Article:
University of Alabama plans $96 million computing, data center

May 23, 2024

The University of Alabama (UA) will build a $96 million high performance computing and data center (HPC), a chiller plant and an electrical substation yard. The project is currently in the design phase. Bidding will open in September 2024.

UA will build a 40,000-square-foot facility to house the computing and data center for students, the Office of Research and Economic Development and partners. The two-story building will contain HPC equipment, staff offices and work areas. Plans also include shell space for future expansion for computing, a secure suite and support infrastructure.

The university will build a dedicated chiller plant next to the UA Center for High Performance Computing. In addition, the layout includes sufficient access for deliveries, service vehicles and emergency vehicles. As part of the project, the university will buy all necessary HPC equipment and prepare an environment for their usage.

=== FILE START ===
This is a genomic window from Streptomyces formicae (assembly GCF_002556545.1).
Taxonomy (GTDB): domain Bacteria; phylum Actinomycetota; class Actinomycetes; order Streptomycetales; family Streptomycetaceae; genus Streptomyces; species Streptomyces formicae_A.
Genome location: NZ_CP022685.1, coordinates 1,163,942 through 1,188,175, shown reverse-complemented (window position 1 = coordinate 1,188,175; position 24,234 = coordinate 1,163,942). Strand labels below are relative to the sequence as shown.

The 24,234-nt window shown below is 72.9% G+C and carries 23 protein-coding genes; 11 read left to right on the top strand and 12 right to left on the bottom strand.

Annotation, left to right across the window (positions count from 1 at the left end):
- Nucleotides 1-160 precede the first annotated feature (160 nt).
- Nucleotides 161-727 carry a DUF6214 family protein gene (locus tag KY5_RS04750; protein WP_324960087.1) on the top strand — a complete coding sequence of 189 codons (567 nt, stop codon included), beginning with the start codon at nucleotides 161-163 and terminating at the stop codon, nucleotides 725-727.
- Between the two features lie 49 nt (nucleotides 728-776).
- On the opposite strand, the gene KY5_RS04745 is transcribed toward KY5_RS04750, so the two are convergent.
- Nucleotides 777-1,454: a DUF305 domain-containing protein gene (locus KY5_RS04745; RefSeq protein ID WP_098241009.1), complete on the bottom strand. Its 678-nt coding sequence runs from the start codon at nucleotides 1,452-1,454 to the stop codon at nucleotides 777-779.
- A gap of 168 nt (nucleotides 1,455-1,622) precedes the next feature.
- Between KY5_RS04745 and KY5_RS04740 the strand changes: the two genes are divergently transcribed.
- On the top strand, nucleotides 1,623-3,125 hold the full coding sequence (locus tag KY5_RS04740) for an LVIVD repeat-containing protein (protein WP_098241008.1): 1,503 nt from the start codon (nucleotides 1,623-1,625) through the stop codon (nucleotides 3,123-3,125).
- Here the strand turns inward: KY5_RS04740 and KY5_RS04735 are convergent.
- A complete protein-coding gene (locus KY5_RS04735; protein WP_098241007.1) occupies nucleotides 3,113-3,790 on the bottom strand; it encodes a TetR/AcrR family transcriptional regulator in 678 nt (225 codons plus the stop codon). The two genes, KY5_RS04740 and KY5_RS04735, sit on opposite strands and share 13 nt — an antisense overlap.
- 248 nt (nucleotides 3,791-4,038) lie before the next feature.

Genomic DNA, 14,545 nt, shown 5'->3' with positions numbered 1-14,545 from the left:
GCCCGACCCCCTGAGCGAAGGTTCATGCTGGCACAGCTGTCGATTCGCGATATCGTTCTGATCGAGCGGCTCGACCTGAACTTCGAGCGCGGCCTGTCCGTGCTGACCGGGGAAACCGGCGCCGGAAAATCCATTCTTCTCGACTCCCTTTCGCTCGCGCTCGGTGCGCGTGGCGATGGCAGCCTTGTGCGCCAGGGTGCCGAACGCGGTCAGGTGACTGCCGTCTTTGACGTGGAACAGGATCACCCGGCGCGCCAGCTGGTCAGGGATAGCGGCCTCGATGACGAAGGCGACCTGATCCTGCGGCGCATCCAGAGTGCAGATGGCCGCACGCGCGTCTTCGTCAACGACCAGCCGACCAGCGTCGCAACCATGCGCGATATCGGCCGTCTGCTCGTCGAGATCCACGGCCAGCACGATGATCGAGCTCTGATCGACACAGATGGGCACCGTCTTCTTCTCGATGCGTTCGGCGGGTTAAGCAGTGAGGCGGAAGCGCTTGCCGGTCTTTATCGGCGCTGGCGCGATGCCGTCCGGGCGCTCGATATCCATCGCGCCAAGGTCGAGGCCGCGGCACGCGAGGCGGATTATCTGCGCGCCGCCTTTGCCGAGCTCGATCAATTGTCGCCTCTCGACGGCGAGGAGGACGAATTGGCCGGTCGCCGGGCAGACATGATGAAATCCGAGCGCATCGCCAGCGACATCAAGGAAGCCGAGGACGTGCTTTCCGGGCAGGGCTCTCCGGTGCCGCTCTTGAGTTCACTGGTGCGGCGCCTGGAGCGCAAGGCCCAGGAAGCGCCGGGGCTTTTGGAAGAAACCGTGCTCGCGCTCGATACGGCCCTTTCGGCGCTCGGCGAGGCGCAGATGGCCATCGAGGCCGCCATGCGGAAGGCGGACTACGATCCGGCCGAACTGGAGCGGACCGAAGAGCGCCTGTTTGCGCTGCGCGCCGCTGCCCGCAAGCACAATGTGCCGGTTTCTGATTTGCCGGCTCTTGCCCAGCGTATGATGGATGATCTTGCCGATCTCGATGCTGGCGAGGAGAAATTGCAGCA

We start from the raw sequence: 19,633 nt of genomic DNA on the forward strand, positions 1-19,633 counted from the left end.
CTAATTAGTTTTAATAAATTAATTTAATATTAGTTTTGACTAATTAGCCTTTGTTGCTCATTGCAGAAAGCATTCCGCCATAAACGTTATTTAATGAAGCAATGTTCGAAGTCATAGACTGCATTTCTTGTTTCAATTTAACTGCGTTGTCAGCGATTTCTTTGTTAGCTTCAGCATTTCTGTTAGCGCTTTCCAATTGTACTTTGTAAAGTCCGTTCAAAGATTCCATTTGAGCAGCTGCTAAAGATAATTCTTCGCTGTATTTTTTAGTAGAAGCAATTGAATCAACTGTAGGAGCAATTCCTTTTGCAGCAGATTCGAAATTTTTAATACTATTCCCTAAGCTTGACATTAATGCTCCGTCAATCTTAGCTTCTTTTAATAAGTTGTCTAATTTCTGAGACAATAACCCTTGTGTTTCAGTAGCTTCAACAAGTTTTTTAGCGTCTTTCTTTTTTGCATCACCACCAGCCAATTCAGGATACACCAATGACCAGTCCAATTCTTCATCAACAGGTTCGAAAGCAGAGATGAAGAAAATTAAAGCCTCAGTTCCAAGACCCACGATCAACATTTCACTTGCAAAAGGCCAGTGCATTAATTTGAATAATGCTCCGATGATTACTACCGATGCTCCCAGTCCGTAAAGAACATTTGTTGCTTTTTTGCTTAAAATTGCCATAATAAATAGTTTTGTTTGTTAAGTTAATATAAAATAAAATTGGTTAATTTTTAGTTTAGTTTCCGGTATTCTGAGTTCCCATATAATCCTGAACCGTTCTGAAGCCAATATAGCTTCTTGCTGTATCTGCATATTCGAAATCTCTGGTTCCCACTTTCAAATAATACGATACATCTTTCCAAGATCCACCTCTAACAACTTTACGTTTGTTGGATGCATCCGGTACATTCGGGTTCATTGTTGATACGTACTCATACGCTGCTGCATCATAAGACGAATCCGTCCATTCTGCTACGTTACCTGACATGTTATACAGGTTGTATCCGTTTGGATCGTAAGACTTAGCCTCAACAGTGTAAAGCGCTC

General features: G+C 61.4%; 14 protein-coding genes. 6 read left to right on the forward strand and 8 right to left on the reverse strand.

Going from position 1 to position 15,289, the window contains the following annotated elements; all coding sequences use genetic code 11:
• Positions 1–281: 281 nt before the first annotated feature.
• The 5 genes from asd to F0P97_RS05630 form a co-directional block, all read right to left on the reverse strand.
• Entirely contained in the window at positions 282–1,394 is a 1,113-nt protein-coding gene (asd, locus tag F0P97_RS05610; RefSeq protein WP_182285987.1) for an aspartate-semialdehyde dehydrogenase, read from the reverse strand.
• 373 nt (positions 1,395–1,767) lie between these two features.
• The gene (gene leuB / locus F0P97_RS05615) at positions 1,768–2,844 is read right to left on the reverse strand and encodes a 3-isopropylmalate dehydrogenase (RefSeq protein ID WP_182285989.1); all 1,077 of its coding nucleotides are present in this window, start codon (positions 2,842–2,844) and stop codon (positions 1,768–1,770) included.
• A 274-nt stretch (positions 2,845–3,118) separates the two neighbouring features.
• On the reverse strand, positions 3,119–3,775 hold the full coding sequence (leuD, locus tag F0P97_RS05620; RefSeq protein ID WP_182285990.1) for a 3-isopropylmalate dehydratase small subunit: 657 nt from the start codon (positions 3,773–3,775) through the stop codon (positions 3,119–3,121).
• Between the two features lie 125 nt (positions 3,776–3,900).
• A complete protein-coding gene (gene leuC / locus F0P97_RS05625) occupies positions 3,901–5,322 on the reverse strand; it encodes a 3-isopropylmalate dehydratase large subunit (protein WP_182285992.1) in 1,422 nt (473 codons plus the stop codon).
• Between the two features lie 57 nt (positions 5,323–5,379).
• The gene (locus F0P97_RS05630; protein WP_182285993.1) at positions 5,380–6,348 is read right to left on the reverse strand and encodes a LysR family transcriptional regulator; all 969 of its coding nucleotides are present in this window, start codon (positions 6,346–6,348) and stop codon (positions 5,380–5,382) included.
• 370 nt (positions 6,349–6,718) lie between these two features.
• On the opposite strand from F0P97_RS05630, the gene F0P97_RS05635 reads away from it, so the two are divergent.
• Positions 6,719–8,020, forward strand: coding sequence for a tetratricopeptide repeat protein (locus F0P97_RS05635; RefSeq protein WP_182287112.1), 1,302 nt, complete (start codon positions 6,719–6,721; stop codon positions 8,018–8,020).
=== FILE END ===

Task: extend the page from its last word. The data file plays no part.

Plans include building a 22,550-square-foot electrical substation yard to power the HPC facility. UA will place the yard next to existing high-voltage transmission lines to provide adequate power and resiliency capacity for the facility’s operations.

Once complete, the UA Center for High Performance Computing will advance the university’s research and development capabilities as a leading institution. Researchers will be able to use state-of-the-art simulations using the facility’s advanced computing resources to perform critical science and engineering research, enhance existing STEM programs and drive student workforce development.

Photo courtesy of the University of Alabama

Adam Rollins

Adam Rollins brings his expertise as a Researcher and Writer to the Managing Editor role for several of SPI's key publications, including Government Contracting Pipeline, Texas Government Insider, and the latest addition, Government Market News. With a rich background as a freelance Content Specialist, Adam has honed a passion for learning and information gathering, delving into various industries. His research and writing have spanned a range of topics, from artificial intelligence (AI) technology, conservation, and project outsourcing, to managed IT services and software development.

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